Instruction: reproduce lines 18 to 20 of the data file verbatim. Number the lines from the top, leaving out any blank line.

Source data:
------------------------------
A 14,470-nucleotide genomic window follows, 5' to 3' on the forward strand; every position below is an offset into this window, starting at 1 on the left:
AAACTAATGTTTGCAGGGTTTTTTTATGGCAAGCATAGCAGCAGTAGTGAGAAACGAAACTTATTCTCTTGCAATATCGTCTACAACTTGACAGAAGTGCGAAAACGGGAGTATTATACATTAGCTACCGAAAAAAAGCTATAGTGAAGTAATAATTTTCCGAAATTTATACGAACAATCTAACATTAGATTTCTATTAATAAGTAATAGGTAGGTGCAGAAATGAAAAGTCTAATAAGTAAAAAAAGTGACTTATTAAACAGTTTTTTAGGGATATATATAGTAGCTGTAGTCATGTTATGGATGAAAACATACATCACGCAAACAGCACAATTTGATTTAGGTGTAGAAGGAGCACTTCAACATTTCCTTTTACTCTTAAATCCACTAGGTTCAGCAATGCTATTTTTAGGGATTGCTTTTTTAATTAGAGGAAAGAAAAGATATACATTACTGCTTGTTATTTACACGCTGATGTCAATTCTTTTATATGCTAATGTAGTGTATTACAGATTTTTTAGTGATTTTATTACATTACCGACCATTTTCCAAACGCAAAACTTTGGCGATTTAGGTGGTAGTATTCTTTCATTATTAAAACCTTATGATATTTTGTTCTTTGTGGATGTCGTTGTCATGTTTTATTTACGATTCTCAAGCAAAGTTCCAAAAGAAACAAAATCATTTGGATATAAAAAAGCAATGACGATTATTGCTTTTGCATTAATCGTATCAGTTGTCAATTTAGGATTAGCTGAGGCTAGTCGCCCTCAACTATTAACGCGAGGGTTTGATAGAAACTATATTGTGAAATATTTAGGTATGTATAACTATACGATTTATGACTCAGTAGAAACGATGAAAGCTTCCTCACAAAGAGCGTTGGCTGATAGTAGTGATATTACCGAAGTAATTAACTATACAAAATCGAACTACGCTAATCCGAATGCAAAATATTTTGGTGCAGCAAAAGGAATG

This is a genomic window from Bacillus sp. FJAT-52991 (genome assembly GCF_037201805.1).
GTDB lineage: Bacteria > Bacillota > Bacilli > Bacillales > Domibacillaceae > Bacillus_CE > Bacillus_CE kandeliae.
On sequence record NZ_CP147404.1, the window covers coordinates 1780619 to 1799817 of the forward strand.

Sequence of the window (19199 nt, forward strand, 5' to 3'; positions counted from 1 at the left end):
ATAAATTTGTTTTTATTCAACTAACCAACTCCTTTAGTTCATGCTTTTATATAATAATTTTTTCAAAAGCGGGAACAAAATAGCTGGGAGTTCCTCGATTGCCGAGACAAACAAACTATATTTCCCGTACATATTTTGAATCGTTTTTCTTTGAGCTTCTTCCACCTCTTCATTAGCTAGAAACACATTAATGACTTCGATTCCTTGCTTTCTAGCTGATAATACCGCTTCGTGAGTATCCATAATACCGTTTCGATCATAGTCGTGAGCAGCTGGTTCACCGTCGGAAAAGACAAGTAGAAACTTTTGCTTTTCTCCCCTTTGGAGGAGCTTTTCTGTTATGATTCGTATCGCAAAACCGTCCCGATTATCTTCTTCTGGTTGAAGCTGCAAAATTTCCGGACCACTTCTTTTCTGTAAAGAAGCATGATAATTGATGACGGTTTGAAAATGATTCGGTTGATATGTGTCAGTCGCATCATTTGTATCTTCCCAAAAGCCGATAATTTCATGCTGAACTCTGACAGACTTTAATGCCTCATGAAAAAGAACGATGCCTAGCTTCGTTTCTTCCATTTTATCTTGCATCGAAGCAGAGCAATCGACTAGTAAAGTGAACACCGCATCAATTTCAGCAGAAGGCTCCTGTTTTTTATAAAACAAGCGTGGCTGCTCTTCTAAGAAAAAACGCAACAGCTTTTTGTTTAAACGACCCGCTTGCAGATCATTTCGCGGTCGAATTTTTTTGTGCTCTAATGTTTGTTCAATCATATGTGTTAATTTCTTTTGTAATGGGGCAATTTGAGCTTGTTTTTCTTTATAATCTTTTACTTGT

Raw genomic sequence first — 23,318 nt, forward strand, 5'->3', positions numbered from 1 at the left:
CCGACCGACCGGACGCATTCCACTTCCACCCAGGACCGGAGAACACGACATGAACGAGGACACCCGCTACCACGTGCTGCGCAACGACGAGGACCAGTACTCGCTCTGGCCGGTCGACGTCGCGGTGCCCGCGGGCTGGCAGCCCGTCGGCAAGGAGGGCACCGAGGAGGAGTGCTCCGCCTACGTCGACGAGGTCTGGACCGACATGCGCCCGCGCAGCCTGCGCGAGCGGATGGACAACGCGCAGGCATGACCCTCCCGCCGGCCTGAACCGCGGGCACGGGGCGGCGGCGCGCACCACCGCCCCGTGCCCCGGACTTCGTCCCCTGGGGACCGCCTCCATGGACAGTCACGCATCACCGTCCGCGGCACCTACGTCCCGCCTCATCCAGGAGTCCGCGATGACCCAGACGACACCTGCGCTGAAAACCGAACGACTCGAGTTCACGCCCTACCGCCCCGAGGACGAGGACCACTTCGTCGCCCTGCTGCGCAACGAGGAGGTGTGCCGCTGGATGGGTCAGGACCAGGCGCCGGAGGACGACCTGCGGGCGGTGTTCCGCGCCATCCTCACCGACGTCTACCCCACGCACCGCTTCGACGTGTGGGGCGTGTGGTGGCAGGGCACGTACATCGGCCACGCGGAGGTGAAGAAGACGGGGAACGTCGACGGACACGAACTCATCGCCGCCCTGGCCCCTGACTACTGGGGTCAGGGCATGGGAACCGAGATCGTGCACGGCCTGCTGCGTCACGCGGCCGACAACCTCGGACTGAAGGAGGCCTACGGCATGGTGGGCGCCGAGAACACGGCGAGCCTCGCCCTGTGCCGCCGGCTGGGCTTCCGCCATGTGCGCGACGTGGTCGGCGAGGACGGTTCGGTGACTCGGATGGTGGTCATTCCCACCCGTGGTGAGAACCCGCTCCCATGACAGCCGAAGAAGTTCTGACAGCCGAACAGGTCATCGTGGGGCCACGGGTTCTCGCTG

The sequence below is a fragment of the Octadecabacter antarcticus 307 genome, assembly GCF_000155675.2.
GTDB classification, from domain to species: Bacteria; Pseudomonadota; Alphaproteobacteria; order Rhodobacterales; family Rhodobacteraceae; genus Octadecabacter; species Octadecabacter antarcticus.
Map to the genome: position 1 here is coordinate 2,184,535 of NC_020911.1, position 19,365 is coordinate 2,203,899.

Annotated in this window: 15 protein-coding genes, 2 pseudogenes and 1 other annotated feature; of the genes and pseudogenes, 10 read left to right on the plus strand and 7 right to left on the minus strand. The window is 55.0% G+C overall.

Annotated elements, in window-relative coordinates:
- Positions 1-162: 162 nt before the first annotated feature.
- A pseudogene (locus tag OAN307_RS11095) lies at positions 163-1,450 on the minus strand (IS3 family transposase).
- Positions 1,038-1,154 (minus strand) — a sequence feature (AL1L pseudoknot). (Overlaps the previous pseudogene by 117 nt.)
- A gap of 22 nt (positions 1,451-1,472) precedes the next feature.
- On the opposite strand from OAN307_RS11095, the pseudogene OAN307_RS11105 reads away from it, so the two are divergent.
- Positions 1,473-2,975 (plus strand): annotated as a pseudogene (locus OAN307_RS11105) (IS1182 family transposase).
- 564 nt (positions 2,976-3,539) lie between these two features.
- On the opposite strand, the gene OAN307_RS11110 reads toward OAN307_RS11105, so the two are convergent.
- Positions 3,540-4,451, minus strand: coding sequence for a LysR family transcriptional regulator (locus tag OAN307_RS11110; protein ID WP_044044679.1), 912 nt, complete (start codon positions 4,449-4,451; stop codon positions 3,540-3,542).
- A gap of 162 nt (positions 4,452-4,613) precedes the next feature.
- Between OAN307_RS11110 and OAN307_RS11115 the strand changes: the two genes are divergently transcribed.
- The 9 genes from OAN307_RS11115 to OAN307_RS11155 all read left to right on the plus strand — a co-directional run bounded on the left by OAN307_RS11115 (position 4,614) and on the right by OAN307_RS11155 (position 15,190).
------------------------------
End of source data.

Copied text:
- A gap of 22 nt (positions 1,451-1,472) precedes the next feature.
- On the opposite strand from OAN307_RS11095, the pseudogene OAN307_RS11105 reads away from it, so the two are divergent.
- Positions 1,473-2,975 (plus strand): annotated as a pseudogene (locus OAN307_RS11105) (IS1182 family transposase).